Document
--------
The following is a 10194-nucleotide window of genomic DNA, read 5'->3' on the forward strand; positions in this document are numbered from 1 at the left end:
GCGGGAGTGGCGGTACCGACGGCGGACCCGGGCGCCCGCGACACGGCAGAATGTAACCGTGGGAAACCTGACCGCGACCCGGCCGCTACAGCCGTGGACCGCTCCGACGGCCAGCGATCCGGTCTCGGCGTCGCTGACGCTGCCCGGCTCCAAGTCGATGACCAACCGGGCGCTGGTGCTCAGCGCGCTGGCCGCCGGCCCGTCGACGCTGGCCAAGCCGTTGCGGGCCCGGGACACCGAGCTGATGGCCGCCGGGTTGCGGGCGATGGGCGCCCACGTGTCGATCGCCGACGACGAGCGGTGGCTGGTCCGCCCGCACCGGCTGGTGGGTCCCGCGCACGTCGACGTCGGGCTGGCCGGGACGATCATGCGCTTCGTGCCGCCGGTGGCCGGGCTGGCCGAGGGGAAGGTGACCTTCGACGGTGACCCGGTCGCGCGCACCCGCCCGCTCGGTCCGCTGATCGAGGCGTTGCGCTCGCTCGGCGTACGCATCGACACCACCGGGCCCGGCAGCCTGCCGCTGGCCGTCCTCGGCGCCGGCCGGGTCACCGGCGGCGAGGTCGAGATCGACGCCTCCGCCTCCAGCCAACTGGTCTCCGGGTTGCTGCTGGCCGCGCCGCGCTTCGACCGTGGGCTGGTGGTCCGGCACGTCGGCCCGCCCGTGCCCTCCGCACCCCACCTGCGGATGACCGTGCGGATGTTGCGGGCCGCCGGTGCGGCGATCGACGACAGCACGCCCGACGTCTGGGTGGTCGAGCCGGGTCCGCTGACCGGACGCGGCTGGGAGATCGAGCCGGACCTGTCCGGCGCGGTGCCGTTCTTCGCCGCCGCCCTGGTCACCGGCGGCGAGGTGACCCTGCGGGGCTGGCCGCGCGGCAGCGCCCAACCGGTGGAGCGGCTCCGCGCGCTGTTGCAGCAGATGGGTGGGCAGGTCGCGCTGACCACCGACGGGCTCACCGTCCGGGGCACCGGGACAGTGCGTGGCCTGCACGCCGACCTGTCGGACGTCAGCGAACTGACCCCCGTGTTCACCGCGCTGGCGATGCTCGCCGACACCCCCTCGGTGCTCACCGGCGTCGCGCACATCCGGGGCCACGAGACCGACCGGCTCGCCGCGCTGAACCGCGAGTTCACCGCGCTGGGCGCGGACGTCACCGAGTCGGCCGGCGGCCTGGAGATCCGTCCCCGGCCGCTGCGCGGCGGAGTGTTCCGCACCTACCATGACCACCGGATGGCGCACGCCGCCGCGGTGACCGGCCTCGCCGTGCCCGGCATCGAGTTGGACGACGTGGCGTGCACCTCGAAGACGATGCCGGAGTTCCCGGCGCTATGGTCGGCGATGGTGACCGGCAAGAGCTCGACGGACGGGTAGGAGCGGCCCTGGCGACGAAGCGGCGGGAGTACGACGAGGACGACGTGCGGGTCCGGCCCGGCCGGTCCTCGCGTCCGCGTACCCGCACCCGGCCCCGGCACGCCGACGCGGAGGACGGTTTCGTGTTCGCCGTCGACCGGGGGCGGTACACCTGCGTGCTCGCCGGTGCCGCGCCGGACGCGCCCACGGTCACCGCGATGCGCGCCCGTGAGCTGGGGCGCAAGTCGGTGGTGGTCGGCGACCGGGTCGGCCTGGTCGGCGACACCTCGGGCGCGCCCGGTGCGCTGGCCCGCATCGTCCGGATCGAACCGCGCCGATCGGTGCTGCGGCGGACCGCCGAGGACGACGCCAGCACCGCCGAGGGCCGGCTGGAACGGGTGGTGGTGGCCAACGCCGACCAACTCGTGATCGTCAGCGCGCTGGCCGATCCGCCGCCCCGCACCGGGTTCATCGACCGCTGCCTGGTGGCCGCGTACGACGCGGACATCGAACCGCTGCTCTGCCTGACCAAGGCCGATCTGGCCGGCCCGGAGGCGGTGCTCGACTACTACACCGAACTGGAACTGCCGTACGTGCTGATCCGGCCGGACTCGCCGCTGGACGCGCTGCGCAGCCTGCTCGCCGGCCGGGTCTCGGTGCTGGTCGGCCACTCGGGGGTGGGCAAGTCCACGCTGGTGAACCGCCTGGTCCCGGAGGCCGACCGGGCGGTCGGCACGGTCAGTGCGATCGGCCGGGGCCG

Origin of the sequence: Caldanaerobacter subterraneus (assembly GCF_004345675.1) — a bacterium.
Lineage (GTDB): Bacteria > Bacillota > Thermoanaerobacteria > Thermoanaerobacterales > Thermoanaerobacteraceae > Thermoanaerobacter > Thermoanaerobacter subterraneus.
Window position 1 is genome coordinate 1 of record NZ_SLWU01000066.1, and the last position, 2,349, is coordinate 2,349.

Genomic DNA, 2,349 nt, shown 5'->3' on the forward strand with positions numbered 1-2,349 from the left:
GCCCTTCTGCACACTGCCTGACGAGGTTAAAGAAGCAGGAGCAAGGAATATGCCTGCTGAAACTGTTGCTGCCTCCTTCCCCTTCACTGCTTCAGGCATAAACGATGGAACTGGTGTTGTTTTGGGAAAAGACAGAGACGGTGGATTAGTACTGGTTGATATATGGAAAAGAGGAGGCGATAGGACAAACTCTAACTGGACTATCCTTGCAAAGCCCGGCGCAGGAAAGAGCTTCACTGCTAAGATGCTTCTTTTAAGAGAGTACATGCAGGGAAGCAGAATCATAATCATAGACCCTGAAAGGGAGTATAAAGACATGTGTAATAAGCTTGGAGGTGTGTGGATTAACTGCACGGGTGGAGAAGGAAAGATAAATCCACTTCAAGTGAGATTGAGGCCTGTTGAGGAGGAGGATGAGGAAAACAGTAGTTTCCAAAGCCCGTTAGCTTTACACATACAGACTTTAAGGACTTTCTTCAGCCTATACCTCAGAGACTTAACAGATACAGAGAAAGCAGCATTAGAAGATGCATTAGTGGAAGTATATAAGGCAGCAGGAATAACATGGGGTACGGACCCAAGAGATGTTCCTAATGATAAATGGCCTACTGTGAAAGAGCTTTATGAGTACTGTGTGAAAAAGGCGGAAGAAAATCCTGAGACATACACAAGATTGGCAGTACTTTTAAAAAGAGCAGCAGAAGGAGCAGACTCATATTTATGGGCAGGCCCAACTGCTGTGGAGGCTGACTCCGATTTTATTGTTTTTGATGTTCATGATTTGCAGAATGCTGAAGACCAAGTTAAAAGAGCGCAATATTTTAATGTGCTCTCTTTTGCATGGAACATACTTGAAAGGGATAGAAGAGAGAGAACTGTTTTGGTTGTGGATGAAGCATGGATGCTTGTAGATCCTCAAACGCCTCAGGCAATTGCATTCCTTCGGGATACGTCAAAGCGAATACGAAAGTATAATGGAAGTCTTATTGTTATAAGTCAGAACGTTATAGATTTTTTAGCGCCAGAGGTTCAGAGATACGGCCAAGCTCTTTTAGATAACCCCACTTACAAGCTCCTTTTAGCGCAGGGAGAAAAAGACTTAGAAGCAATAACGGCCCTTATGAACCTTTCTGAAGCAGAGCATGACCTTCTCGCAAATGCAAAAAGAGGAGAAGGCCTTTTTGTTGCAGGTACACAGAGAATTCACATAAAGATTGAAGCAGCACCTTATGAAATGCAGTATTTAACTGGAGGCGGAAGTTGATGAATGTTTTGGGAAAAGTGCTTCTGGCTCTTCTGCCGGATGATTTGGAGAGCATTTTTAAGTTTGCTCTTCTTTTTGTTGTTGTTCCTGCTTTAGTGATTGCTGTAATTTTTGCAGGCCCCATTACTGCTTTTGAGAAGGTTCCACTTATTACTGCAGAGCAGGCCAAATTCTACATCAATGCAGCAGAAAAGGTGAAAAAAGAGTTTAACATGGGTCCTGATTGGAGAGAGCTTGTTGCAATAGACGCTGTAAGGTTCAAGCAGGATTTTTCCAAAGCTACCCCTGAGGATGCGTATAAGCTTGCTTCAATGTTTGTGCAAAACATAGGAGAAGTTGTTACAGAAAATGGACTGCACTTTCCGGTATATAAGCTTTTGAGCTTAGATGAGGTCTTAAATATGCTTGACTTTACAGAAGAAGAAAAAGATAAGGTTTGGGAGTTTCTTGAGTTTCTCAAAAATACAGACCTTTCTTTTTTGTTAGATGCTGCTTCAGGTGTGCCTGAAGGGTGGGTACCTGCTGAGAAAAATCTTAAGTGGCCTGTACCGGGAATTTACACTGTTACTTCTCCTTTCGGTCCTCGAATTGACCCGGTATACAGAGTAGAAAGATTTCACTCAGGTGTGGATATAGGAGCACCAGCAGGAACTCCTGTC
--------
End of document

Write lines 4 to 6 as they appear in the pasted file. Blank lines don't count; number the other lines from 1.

Lineage (GTDB): Bacteria > Bacillota > Thermoanaerobacteria > Thermoanaerobacterales > Thermoanaerobacteraceae > Thermoanaerobacter > Thermoanaerobacter subterraneus.
Window position 1 is genome coordinate 1 of record NZ_SLWU01000066.1, and the last position, 2,349, is coordinate 2,349.

Genomic DNA, 2,349 nt, shown 5'->3' on the forward strand with positions numbered 1-2,349 from the left: